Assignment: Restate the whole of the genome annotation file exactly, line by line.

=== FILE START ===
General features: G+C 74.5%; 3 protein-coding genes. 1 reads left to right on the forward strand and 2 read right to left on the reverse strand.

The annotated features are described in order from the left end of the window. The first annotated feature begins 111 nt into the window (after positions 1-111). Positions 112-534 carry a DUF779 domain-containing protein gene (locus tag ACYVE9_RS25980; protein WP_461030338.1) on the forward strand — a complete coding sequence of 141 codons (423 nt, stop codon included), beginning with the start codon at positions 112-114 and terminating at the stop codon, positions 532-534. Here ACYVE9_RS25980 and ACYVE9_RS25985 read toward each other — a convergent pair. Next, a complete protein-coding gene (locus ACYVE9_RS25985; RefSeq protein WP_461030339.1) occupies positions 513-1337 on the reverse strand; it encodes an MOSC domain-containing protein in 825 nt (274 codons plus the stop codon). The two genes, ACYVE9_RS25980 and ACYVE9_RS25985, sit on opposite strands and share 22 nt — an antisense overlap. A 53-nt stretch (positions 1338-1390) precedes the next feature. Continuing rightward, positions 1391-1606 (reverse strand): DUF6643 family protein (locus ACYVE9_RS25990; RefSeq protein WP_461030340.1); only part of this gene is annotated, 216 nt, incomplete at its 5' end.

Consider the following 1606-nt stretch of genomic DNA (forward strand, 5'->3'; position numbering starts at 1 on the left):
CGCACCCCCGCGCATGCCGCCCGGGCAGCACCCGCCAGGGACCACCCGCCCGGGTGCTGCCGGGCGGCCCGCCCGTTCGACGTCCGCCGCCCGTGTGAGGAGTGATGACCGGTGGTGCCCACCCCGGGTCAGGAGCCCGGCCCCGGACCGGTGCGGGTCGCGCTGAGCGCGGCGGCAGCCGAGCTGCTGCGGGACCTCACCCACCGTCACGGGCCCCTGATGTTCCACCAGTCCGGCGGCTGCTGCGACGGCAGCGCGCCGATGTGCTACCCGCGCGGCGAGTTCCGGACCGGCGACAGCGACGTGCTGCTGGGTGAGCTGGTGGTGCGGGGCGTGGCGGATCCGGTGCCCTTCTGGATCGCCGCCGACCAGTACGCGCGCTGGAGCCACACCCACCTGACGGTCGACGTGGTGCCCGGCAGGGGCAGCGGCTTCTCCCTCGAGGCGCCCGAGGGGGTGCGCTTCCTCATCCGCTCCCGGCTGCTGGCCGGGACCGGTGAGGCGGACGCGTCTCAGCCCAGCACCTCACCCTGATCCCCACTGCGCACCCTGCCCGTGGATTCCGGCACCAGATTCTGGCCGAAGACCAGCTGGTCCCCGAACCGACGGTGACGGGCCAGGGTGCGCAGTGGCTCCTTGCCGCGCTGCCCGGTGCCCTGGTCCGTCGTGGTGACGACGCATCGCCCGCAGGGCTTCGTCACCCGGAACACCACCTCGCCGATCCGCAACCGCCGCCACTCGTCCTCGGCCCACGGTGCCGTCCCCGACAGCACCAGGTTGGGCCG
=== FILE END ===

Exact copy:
General features: G+C 74.5%; 3 protein-coding genes. 1 reads left to right on the forward strand and 2 read right to left on the reverse strand.

The annotated features are described in order from the left end of the window. The first annotated feature begins 111 nt into the window (after positions 1-111). Positions 112-534 carry a DUF779 domain-containing protein gene (locus tag ACYVE9_RS25980; protein WP_461030338.1) on the forward strand — a complete coding sequence of 141 codons (423 nt, stop codon included), beginning with the start codon at positions 112-114 and terminating at the stop codon, positions 532-534. Here ACYVE9_RS25980 and ACYVE9_RS25985 read toward each other — a convergent pair. Next, a complete protein-coding gene (locus ACYVE9_RS25985; RefSeq protein WP_461030339.1) occupies positions 513-1337 on the reverse strand; it encodes an MOSC domain-containing protein in 825 nt (274 codons plus the stop codon). The two genes, ACYVE9_RS25980 and ACYVE9_RS25985, sit on opposite strands and share 22 nt — an antisense overlap. A 53-nt stretch (positions 1338-1390) precedes the next feature. Continuing rightward, positions 1391-1606 (reverse strand): DUF6643 family protein (locus ACYVE9_RS25990; RefSeq protein WP_461030340.1); only part of this gene is annotated, 216 nt, incomplete at its 5' end.

Consider the following 1606-nt stretch of genomic DNA (forward strand, 5'->3'; position numbering starts at 1 on the left):
CGCACCCCCGCGCATGCCGCCCGGGCAGCACCCGCCAGGGACCACCCGCCCGGGTGCTGCCGGGCGGCCCGCCCGTTCGACGTCCGCCGCCCGTGTGAGGAGTGATGACCGGTGGTGCCCACCCCGGGTCAGGAGCCCGGCCCCGGACCGGTGCGGGTCGCGCTGAGCGCGGCGGCAGCCGAGCTGCTGCGGGACCTCACCCACCGTCACGGGCCCCTGATGTTCCACCAGTCCGGCGGCTGCTGCGACGGCAGCGCGCCGATGTGCTACCCGCGCGGCGAGTTCCGGACCGGCGACAGCGACGTGCTGCTGGGTGAGCTGGTGGTGCGGGGCGTGGCGGATCCGGTGCCCTTCTGGATCGCCGCCGACCAGTACGCGCGCTGGAGCCACACCCACCTGACGGTCGACGTGGTGCCCGGCAGGGGCAGCGGCTTCTCCCTCGAGGCGCCCGAGGGGGTGCGCTTCCTCATCCGCTCCCGGCTGCTGGCCGGGACCGGTGAGGCGGACGCGTCTCAGCCCAGCACCTCACCCTGATCCCCACTGCGCACCCTGCCCGTGGATTCCGGCACCAGATTCTGGCCGAAGACCAGCTGGTCCCCGAACCGACGGTGACGGGCCAGGGTGCGCAGTGGCTCCTTGCCGCGCTGCCCGGTGCCCTGGTCCGTCGTGGTGACGACGCATCGCCCGCAGGGCTTCGTCACCCGGAACACCACCTCGCCGATCCGCAACCGCCGCCACTCGTCCTCGGCCCACGGTGCCGTCCCCGACAGCACCAGGTTGGGCCG